This section describes the Lisp functions for printing Lisp objects.
Some of the SXEmacs printing functions add quoting characters to the output when necessary so that it can be read properly. The quoting characters used are ‘"’ and ‘\’; they distinguish strings from symbols, and prevent punctuation characters in strings and symbols from being taken as delimiters when reading. See Printed Representation, for full details. You specify quoting or no quoting by the choice of printing function.
If the text is to be read back into Lisp, then it is best to print with quoting characters to avoid ambiguity. Likewise, if the purpose is to describe a Lisp object clearly for a Lisp programmer. However, if the purpose of the output is to look nice for humans, then it is better to print without quoting.
Printing a self-referent Lisp object requires an infinite amount of text. In certain cases, trying to produce this text leads to a stack overflow. SXEmacs detects such recursion and prints ‘#level’ instead of recursively printing an object already being printed. For example, here ‘#0’ indicates a recursive reference to the object at level 0 of the current print operation:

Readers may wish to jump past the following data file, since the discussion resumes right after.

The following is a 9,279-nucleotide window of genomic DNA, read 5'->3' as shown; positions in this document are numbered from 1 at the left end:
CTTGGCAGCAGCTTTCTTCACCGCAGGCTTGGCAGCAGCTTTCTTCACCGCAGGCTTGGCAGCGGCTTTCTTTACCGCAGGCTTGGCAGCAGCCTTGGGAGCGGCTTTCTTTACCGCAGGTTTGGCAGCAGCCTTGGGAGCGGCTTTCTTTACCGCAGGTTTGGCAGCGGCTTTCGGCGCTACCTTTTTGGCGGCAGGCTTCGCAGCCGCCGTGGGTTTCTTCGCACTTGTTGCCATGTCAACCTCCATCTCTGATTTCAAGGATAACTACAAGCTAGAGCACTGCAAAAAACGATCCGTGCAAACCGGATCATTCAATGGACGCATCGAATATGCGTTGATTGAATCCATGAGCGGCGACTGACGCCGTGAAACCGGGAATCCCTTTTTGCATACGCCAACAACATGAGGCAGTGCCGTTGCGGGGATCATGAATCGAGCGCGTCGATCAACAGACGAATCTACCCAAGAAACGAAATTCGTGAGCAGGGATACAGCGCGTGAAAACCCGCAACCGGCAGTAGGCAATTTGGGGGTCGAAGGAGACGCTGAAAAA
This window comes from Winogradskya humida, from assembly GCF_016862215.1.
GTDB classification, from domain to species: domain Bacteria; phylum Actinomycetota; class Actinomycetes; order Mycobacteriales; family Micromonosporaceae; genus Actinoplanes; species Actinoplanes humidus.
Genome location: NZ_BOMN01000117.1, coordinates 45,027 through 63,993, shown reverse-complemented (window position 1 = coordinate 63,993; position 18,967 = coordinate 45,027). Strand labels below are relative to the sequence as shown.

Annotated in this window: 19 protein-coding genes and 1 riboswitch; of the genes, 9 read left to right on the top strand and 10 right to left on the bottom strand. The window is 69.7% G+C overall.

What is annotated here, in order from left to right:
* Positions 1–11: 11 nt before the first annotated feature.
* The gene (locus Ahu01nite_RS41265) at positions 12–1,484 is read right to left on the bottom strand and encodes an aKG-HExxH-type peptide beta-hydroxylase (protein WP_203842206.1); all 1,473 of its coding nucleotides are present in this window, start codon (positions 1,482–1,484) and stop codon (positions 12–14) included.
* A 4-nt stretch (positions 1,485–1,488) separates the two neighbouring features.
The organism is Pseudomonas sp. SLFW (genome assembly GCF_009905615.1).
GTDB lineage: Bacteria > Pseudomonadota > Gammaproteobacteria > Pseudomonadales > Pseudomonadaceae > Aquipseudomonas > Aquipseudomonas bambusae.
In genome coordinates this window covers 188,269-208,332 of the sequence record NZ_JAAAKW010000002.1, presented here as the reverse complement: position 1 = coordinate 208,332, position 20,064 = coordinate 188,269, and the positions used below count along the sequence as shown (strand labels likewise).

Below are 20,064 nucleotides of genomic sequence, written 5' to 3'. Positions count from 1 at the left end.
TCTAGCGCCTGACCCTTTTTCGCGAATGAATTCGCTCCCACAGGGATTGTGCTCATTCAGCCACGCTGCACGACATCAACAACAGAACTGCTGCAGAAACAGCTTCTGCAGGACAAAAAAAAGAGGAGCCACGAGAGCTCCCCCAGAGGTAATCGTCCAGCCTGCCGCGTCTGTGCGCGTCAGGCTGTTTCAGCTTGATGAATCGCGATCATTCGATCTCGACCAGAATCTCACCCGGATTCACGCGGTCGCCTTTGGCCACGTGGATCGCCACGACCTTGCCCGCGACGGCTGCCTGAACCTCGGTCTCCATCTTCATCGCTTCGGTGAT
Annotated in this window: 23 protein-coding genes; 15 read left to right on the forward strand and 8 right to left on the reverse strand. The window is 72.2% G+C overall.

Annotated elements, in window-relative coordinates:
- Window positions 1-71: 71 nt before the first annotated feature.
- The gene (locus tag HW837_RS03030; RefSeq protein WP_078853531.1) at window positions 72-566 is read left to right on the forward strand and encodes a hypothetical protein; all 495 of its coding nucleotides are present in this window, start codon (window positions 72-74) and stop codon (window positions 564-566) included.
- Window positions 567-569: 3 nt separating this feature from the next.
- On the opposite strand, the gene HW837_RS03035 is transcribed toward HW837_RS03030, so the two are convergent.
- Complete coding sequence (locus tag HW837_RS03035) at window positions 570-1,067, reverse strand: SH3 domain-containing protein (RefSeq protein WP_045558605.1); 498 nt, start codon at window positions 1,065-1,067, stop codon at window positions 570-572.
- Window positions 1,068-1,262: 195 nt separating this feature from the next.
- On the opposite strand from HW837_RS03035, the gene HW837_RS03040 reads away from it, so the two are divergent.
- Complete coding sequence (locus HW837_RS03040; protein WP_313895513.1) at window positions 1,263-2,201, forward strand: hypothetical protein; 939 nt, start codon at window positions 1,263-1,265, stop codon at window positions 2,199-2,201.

(setq foo (list nil)) ⇒ (nil) (setcar foo foo) ⇒ (#0)
In the functions below, stream stands for an output stream.
(See the previous section for a description of output streams.) If
nil or omitted, it defaults to the value of
(progn (print 'The\ cat\ in) (print "the hat") (print " came back")) -| -| The\ cat\ in -| -| "the hat" -| -| " came back" -| ⇒ " came back"
This function outputs the printed representation of object to
stream. It does not print newlines to separate output as
(progn (prin1 'The\ cat\ in) (prin1 "the hat") (prin1 " came back")) -| The\ cat\ in"the hat"" came back" ⇒ " came back"
This function outputs the printed representation of object to stream. It returns object.
This function is intended to produce output that is readable by people,
read, so it doesn’t insert quoting characters and doesn’t
put double-quotes around the contents of strings. It does not add any
spacing between calls.
(progn (princ 'The\ cat) (princ " in the \"hat\"")) -| The cat in the "hat" ⇒ " in the \"hat\""
This function outputs a newline to stream. The name stands for “terminate print”.
This function outputs character to stream. It returns character.
This function returns a string containing the text that
would have printed for the same argument.
(prin1-to-string 'foo) ⇒ "foo"
(prin1-to-string (mark-marker)) ⇒ "#<marker at 2773 in strings.texi>"
If noescape is non-
nil, that inhibits use of quoting
characters in the output. (This argument is supported in Emacs versions
19 and later.)
(prin1-to-string "foo") ⇒ "\"foo\""
(prin1-to-string "foo" t) ⇒ "foo"
format, in String Conversion, for other ways to obtain
the printed representation of a Lisp object as a string.